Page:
Fake reviews unveiled

06 August 2019 | Becky White
Your kettle just broke, and you can’t imagine going longer than a day without your milky brew. So you hit up Amazon to find yourself a new one, and punch in an order for next day delivery. Like the savvy shopper you are, you take some time to compare kettle prices – after all, who doesn’t love a bargain find?

There’s not much point in buying a new product without first looking at the reviews, right? Since they’re written by real people who have actually used it for themselves. Well, it seems that online reviews might not be as authentic as they appear – with Facebook, in particular, recently coming under fire for exploiting potential customers by exposing them to fake, paid-for reviews of products.

After an investigation into fake review groups on Facebook, Which? found that dozens – if not hundreds – of online groups are hiring writers to purchase their products and curate inauthentic reviews for them, where the reviewers might then receive a cash incentive or a full refund.

Which? fears that these fake reviews could be dangerous for customers, promoting unsafe products. Fake reviews can look scarily realistic - but how, as a consumer, can you differentiate between an authentic review and a fake one?

Let’s revert back to the kettle scenario. Say you’ve spotted a particularly attractive kettle, and scrolled down to the reviews. You’re most likely reading a disingenuous review if the user is overenthusiastic or overexaggerates, stating how the kettle has ‘COMPLETELY changed their life!!!’, or if it’s unusually short or long. Have your suspicions, too, if multiple reviews have all been posted around the same time.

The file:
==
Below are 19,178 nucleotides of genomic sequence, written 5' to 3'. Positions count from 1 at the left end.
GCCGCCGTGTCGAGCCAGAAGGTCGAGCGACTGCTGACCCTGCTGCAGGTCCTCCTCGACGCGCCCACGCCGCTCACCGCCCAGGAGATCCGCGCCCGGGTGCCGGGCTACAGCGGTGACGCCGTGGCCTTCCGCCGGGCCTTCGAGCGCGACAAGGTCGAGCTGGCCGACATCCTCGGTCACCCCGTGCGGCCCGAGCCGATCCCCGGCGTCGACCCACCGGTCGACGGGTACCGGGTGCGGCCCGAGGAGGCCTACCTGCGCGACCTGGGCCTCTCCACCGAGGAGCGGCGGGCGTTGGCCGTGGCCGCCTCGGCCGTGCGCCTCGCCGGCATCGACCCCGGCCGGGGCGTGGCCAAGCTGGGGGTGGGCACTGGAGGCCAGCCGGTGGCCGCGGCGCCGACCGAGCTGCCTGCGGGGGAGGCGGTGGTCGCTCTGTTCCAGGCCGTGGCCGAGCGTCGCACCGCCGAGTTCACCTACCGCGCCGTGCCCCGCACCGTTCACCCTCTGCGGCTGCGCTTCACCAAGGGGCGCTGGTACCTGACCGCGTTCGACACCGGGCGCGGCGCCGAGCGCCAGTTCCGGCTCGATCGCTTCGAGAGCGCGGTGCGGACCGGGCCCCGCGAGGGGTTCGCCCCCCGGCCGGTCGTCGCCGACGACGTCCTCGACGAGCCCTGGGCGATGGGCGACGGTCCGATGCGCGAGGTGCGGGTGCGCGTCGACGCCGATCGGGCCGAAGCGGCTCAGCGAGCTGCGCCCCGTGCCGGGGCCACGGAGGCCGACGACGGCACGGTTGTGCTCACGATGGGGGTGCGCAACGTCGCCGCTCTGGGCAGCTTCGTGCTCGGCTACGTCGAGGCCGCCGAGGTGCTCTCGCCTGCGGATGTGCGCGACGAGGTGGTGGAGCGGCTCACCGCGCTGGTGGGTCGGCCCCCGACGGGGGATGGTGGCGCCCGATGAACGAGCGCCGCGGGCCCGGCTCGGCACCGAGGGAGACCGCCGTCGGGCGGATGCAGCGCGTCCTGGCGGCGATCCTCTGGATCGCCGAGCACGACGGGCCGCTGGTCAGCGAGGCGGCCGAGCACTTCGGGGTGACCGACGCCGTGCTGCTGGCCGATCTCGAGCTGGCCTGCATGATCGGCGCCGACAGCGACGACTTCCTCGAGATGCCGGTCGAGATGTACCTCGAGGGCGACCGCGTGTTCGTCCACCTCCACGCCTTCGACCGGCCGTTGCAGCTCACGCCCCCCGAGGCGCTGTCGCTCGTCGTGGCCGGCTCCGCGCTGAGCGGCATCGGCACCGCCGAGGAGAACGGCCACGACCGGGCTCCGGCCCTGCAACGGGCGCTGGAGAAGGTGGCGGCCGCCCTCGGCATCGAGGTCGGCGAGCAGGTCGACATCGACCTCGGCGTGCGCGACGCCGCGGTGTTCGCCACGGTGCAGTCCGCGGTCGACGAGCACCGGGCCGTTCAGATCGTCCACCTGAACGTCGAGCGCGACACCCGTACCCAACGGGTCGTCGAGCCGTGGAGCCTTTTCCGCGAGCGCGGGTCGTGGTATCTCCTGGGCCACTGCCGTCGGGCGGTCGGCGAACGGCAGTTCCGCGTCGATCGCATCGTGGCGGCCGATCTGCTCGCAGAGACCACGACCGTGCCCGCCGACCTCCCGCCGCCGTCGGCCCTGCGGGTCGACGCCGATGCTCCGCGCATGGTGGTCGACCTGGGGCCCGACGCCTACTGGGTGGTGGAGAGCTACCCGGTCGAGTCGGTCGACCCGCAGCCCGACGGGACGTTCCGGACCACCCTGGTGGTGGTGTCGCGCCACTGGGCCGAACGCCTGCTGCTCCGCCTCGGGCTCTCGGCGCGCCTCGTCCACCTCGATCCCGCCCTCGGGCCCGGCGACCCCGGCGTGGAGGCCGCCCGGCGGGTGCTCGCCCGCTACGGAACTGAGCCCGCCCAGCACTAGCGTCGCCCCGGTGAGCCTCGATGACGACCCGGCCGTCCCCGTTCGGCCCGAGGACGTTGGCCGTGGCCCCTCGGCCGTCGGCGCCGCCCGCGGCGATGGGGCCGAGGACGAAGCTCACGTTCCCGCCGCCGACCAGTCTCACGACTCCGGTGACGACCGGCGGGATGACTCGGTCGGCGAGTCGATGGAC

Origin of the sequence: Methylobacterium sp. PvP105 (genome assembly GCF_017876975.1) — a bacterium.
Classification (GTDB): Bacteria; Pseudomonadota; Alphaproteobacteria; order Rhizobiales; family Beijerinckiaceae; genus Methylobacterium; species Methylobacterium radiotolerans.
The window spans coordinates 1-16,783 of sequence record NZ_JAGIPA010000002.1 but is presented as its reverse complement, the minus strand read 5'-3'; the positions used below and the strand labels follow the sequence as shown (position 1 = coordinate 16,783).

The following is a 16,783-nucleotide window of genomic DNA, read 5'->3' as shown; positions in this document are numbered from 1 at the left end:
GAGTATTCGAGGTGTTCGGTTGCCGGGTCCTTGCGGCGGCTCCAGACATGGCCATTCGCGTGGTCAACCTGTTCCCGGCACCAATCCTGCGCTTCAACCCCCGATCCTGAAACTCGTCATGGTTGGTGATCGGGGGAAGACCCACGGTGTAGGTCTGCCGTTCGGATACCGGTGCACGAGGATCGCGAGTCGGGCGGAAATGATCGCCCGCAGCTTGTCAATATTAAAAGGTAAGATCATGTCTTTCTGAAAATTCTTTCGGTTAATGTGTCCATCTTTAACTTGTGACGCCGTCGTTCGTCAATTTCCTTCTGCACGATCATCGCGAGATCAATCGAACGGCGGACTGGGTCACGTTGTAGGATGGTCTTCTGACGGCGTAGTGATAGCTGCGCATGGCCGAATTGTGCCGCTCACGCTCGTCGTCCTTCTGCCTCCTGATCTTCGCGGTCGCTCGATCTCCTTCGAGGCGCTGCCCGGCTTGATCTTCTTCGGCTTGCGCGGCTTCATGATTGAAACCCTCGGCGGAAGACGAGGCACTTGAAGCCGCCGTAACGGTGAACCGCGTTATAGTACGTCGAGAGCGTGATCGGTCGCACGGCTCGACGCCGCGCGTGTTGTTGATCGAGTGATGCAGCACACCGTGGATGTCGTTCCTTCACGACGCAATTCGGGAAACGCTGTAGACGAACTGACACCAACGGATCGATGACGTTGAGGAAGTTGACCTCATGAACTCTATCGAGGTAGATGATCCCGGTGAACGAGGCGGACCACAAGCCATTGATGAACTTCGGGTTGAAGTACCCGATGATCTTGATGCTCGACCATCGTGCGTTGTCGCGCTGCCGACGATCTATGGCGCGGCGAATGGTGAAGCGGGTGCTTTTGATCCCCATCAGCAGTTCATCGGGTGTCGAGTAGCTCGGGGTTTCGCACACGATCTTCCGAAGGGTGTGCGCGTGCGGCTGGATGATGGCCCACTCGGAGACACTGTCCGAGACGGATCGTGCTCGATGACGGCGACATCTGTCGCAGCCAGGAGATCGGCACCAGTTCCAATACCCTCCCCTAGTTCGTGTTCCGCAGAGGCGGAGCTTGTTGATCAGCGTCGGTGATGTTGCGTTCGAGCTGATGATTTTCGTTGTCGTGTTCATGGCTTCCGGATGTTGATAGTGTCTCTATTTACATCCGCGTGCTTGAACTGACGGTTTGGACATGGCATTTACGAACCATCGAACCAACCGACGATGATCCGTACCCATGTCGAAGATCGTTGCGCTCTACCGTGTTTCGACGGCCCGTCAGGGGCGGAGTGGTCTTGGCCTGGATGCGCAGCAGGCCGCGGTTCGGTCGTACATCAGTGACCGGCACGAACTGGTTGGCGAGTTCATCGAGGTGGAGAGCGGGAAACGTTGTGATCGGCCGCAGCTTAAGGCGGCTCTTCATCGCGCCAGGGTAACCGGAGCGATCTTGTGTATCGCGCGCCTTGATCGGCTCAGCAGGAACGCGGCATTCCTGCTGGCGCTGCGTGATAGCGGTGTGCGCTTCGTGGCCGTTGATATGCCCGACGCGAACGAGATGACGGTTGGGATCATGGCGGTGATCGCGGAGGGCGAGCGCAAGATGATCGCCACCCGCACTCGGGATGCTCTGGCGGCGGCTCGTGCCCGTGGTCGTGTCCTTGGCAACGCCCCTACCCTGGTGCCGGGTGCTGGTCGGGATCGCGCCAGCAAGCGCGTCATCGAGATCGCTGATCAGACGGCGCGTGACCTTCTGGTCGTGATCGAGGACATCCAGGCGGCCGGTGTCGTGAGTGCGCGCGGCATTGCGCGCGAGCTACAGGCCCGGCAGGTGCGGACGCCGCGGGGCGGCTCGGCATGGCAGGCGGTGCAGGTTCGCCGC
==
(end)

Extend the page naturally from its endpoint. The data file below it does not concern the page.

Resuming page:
Some reviews aren’t even written by people – they’re generated by robots. It seems that we really are reliant on reviews when it comes to buying a new product, since it’s been suggested that online reviews have influenced around £23billion worth of profits.

Fake reviews aren’t something we would initially think are found on seemingly trusted social media sites – but it seems we need to be wary of anything we read online. We need to be particularly cautious of unknown brands, since these are more likely to attract fake reviewers.

Next time you’re shopping for something new, be it a kettle or any essential kitchen appliance, try going by recommendations from people you know. Alternatively, use an online tool, such as Fakespot to try and isolate the spam – something I will most definitely be using when I finally get round to purchasing a (much needed) new pair of hair straighteners!